About a half million of these, however, identify as ethnic Norwegians who may have, for example, Swedish or Danish ancestors. As of 2020, an official government study shows that 75.2% [13] of the total population are ethnic Norwegians and more than 1,333,620 individuals (24.8%) are migrants and their descendants (790,497 are first-generation immigrants i.e. foreign-born, 277,085 are Norwegian-born with one foreign-born parent and 188,757 are Norwegian-born with two foreign-born parents).

Of these 979,254 immigrants and their descendants (foreign-born or Norwegian-born with two foreign-born parents):

  • 401,407 (41%) have a Western background (Australia, New Zealand, United States, Canada, countries in the European Union, and EFTA states)
  • 577,847 (59%) have a non-Western background.

The following demographic statistics are from the World Population Review. [21]

  • One birth every 8 minutes
  • One death every 13 minutes
  • One net migrant every 19 minutes
  • Net gain of one person every 10 minutes

The following demographic statistics are from the CIA World Factbook, unless otherwise indicated. [7]

Population 5,372,191 (July 2018 est.) 3,570,554 (1960) 2,376,952 (1910) 1,583,525 (1860) Population – comparative

Slightly greater than British Columbia, but slightly less than Singapore and Eritrea.

Note: data is calculated based on actual age at first births (2015 est.)

Population growth rate 0.9% (2018 est.) Country comparison to the world: 117th 1.0% (2017 est.) Life expectancy at birth total population: 82 years. Country comparison to the world: 22nd male: 79.9 years female: 84.1 years (2018 est.) Infant mortality rate total: 2.5 deaths/1,000 live births Country comparison to the world: 221st male: 2.8 deaths/1,000 live births female: 2.2 deaths/1,000 live births (2017 est.) Ethnic groups

Norwegian 83.2% (includes about 60,000 Sami), other European 8.3%, other 8.5% (2017 est.)

Bokmål (official written only), Nynorsk (official written only), North Sami, Lule Sami, and South Sami

Note: There is no standardized spoken Norwegian. Sami is an official language in nine municipalities in Norway's three northernmost counties: Finnmark, Nordland, and Troms. There are also Finnish-speaking minorities.

Church of Norway (Evangelical Lutheran) 69.9%, Roman Catholic 3.0%, other Christians 3.8%, Muslim 3.3%, other religions 0.8%, unaffiliated and humanism 19.2% (2018) [22] [23] [24]

Dependency ratios total dependency ratio: 52.1 (2015 est.) youth dependency ratio: 27.3 elderly dependency ratio: 24.8 potential support ratio: 4

Note: data include Svalbard and Jan Mayen Islands

Urbanization urban population: 82.2% of total population (2018) rate of urbanization: 1.4% annual rate of change (2015–20 est.)

Note: data include Svalbard and Jan Mayen Islands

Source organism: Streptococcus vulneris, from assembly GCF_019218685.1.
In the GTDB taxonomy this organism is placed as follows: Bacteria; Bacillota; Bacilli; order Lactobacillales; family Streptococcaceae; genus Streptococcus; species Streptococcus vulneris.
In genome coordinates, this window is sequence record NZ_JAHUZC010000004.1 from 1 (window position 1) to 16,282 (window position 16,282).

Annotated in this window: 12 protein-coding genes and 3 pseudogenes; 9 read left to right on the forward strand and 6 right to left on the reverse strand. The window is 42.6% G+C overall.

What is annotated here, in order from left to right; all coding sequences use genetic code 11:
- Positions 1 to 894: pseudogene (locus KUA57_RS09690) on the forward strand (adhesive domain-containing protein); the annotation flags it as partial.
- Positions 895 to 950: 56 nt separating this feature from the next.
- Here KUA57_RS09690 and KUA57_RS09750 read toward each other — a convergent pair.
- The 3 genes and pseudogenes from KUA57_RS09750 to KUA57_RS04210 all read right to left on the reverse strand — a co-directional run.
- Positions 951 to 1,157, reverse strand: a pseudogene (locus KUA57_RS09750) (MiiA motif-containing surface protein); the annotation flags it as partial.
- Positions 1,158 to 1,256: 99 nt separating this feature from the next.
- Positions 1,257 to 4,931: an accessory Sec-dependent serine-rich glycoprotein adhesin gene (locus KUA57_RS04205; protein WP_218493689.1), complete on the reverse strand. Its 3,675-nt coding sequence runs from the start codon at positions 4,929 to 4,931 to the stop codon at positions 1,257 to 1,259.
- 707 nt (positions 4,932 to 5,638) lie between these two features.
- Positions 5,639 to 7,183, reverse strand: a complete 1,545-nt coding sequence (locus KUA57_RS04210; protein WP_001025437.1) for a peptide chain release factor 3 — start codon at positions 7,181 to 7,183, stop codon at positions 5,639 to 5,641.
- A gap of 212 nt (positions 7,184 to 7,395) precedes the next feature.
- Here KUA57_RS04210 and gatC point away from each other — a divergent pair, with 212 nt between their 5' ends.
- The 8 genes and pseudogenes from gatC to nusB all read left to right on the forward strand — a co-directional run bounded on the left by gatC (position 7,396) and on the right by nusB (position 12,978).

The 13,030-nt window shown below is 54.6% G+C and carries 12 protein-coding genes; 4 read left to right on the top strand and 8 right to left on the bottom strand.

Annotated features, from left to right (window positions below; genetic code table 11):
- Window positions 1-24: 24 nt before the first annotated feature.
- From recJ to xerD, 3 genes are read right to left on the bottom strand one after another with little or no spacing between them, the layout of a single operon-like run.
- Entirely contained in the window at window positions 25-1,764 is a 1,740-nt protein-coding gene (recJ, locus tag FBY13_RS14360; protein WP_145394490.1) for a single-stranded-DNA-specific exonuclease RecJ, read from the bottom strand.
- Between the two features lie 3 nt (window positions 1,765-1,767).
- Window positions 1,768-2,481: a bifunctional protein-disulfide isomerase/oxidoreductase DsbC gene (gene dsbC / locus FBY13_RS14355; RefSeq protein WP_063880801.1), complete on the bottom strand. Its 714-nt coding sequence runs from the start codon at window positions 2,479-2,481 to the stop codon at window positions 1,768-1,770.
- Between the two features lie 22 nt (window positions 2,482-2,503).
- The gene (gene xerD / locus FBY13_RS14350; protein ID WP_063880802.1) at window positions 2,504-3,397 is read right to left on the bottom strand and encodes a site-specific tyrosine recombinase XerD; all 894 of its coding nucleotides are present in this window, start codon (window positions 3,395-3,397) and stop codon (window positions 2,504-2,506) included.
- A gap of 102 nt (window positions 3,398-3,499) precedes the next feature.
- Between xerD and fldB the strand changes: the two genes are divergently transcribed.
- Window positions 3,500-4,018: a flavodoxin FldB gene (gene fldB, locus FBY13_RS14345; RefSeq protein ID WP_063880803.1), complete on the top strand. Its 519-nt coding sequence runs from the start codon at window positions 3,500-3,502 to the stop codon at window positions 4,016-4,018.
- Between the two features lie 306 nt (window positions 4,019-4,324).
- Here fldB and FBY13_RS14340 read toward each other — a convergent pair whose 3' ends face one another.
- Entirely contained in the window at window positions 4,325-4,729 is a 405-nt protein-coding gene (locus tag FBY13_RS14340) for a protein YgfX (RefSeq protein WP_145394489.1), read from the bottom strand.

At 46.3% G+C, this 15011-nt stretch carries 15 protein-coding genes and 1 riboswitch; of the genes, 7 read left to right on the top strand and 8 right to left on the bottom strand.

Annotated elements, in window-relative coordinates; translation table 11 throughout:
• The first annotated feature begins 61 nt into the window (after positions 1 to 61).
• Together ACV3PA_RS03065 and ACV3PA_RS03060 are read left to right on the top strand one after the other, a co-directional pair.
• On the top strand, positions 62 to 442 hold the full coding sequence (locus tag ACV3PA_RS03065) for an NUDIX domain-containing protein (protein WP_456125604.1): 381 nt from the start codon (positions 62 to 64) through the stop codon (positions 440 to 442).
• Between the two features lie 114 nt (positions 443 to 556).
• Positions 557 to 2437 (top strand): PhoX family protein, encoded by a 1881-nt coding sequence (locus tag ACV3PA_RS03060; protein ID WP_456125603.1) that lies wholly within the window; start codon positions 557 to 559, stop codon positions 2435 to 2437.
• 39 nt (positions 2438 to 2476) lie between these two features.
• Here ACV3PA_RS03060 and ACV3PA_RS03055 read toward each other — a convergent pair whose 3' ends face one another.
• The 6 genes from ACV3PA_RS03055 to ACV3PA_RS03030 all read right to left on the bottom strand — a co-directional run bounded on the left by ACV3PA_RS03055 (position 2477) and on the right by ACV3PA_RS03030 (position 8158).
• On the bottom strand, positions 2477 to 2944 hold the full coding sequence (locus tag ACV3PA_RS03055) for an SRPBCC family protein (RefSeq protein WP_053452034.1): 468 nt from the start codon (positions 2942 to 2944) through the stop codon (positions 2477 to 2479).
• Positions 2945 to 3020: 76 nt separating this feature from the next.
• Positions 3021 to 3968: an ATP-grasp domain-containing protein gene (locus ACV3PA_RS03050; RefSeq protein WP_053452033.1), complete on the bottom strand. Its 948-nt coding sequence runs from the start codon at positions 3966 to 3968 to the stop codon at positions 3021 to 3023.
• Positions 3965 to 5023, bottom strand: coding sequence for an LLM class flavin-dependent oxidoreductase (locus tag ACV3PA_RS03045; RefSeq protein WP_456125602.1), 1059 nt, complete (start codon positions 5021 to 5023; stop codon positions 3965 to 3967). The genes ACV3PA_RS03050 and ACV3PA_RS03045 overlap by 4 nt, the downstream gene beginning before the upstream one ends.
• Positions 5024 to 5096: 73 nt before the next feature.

School life expectancy (primary to tertiary education) total: 18 years male: 17 years female: 19 years (2016) Unemployment, youth ages 15–24 total: 10.4%. Country comparison to the world: 125th male: 11.7% female: 9% (2017 est.) Sex ratio at birth: 1.1 male(s)/female (2004 est.) under 15 years: 1.1 male(s)/female 15–64 years: 1.0 male(s)/female 65 years and over: 0.7 male(s)/female total population: 1.0 male(s)/female

The Lutheran Church of Norway is the former state church and the vast majority remain at least nominal members. Other religions do, however, enjoy religious freedom and have prospered with immigration in recent years, particularly Islam and Roman Catholicism. Saint Olaf is the patron saint of Norway. He is regarded by some as the eternal king and has a reputation and place in history unchallenged by any other Norwegian King for the last 1000 years.

Religion Members Percent As of 2020 [25]
Christianity 4,059,366 75.6%
The Church of Norway (Lutheran) 3,686,715 68.7%
Roman Catholicism 165,254 3.1%
Pentecostalism 40,725 0.8%
Eastern Orthodox Christianity 28,544 0.5%
The Free Lutheran Church 19,313 0.4%
The Swedish Church in Norway 13,108 0.2%
Jehovah's Witnesses 12,661 0.2%
The Mission Society 11,223 0.2%
Baptists 10,823 0.2%
Methodism 10,000 0.2%
Other Christianity 61,000 1.1%
Non-Christian religions 225,138 4.1%
Islam 182,826 3.4%
Buddhism 21,555 0.4%
Hinduism 12,153 0.2%
Sikhism 4,080 0.1%
Bahá'í Faith 1,091 0.0%
Judaism 794 0.0%
Other religions 2,639 0.0%
Non-religious and unknown 983,608 18.3%
Humanism 99,468 1.9%
Total 5,367,580 100.0%

Norwegian (the written standards Bokmål and Nynorsk).
Uralic languages – South Sami, Lule Sami, North Sami and Kven – are additional official languages of some municipalities.


Index

Geography

Norway is situated in the western part of the Scandinavian peninsula. It extends about 1,100 mi (1,770 km) from the North Sea along the Norwegian Sea to more than 300 mi (483 km) above the Arctic Circle, the farthest north of any European country. It is slightly larger than New Mexico. Nearly 70% of Norway is uninhabitable and covered by mountains, glaciers, moors, and rivers. The hundreds of deep fjords that cut into the coastline give Norway an overall oceanfront of more than 12,000 mi (19,312 km). Galdh Peak, at 8,100 ft (2,469 m), is Norway's highest point and the Glma (Glomma) is the principal river, at 372 mi (598 km) long.